The spectators’ guide to Wimbledon


Here’s what you need to know about getting tickets and enjoying a day at Wimbledon.

Nothing says British summertime like the Wimbledon tennis tournament. We’ve all seen it on TV, but actually being in the vicinity of the All England Club at this time of year is a very special experience. There’s the atmosphere, the traditions, the hopes and of course, the rain. Book yourself into one of London’s serviced studio apartments and make your way to Wimbledon. Every year history is made and you could be there to see it.

Need to know info
Wimbledon runs from June 27th to July 10th 2016, with no matches being held on Sunday July 3rd. The action kicks off with the reigning men’s champion playing on Centre Court, with men’s singles and ladies’ first round heats following on. The reigning ladies’ champion graces Centre Court on the second day of the championships to face her competition. Doubles matches don’t get started until the third day.
The ladies’ singles, men’s doubles and doubles finals will be held on Centre Court on July 9th. The men’s doubles and mixed doubles finals take place the following day.

How to get tickets
If you are super organised, then you will have entered the ballot for tickets in December. Do not fear if you do not possess that kind of forward-thinking or if you were unsuccessful in securing tickets. There are other ways to get your hands on them.

Buy online
Hundreds of tickets for matches on Centre Court and Court 3 go on sale through Ticketmaster the day before each match. Be aware that there is always far more demand than there are tickets, so you need to get in fast. To increase your chances, sign up for the Wimbledon newsletter and register with the site in advance.
Some tickets can appear for resale on secondary ticketing website, but expect to pay an inflated price for these and always ensure it is a reputable company before purchasing.

Indulge yourself in the great British pastime of queuing to get your tickets. Camp out all night, sing silly songs and bring folding chairs and union flags to make the experience all the more enjoyable.
A limited number of tickets are released each day for matches the following day on Centre Court, as well as Courts 1 and 2. This rule does not apply on the last four days of the tournament for fixtures on Centre Court.


The queue opens at Gate 3 Turnstiles at 8am. Be aware that payments for these tickets, if you are lucky enough to reach the front of the queue, is in cash only. There is also a strict rule that tickets are one per person in the queue, so make sure the whole of your party is alongside you.

Make sure you keep your queue card safe. This is issued to you upon arrival and is stamped with a number and date to ensure your position in the line is retained. It will be checked when you enter into the Wimbledon grounds.

At 7.30am, those at the front of the queue are issued with wristbands for the show courts. As the number of these exactly matches the amount of tickets available, this will dictate whether you are heading to Centre Court or Courts 1 and 2.

If you do not receive a wristband, do not be despondent, as there are thousands of ground passes up for grabs each day. They offer unreserved seating and standing room in Courts 3 to 19, which can represent a fantastic day of tennis.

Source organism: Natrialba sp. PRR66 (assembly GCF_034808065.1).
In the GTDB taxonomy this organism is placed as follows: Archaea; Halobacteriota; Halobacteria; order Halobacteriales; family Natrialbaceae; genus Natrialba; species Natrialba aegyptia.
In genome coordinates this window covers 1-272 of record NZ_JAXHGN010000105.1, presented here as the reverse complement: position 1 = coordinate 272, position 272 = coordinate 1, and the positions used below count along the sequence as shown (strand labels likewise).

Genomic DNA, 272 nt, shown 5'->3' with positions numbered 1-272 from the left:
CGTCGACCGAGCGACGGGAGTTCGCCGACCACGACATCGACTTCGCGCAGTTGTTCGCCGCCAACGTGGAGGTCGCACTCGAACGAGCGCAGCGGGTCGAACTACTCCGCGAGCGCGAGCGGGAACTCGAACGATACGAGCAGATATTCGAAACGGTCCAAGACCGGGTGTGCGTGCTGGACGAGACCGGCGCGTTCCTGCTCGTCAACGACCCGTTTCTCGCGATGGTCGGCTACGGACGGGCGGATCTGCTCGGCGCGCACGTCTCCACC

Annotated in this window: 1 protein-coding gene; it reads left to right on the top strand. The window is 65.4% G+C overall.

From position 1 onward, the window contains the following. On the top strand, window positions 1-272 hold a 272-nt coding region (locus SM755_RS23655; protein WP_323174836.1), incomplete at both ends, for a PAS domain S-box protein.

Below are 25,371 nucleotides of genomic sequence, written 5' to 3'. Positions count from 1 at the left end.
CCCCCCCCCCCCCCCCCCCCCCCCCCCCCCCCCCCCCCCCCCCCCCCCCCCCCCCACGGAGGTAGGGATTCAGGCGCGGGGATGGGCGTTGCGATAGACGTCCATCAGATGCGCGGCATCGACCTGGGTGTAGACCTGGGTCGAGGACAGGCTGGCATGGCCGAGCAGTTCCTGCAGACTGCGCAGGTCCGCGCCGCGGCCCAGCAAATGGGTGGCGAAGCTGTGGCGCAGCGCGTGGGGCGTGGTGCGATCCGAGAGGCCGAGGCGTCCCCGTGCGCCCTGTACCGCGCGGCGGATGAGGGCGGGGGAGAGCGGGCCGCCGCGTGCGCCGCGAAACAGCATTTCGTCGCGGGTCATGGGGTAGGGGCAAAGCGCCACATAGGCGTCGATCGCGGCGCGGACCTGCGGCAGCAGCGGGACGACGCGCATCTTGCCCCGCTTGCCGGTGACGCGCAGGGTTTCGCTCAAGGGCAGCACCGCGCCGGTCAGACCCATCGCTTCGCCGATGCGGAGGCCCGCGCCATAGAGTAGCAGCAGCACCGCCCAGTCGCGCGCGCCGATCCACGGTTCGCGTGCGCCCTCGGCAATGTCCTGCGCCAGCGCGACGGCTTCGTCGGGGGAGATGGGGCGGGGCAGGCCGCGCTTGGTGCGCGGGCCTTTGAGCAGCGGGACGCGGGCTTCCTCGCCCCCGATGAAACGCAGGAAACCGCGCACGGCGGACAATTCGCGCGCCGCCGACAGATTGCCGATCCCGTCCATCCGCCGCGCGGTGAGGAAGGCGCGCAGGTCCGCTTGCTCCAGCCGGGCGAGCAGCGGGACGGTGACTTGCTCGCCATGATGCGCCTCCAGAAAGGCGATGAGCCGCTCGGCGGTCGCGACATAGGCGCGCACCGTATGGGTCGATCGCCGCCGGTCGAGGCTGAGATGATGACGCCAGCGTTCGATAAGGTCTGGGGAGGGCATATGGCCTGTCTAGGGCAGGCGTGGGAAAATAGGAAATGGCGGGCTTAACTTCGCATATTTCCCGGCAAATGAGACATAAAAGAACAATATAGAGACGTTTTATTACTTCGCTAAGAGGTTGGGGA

Hospitality packages
Wimbledon is a wonderful event to share with clients or colleagues, so you could turn it into a business trip. This can be an especially good idea if you know that any of your contacts are particularly into their tennis. Hospitality packages do not come cheap, but represent an opportunity to impress clients unlike any other in the UK.

Murray Mound
Anyone with a grounds pass can decide to join in the fun on Murray Mound. This area to the north of Court 1 was affectionately known as Henman Hill for a while, but is now referred to in reference to Andy Murray. Its official name is actually Aorangi Terrace, with Aorangi meaning Cloud in the Sky in Maori.
It’s a great place to soak up the atmosphere and watch the action unfold on the big screen. If you haven’t got tickets for one of the show courts during the finals, then this is the place to be.

Wimbledon traditions
Going to Wimbledon is about more than just watching the tennis. It’s a great British tradition and there are plenty of practices associated with it. To fully embrace the experience, make sure you enjoy some delicious strawberries and cream. Long associated with the summer tournament, two million Elsanta strawberries are consumed at Wimbledon each year, accompanied by 1,820 gallons of cream.

Wash down your strawberries with a glass of Pimm’s, which has been served at Wimbledon since 1971. More than 80,000 pints of Pimm’s and lemonade are enjoyed during the tournament each year. They wouldn’t be complete without a garnish of mint, cucumber, apple and of course, a strawberry.

Getting dressed up is another element of Wimbledon that can be embraced. This generally means showing your allegiance to players of your home nation. You can go as big and bold as you like, with union flags all over your outfit or you could go for something a little more subtle.

Strawberries & Cream

Checklist for a day at Wimbledon
It’s best to be well prepared for a day at Wimbledon, as you will be out of your London serviced studio apartment for a long time. This, coupled with the changeable British weather, means you should bring a bag with a wide selection of things inside.

· Tickets – if you secured them in the ballot
· Sunscreen and a hat – it could be a hot day
· Umbrella and lightweight raincoat – on the other hand it could rain
· Flat shoes – for walking and queuing
· A picnic – best enjoyed on Murray Mound

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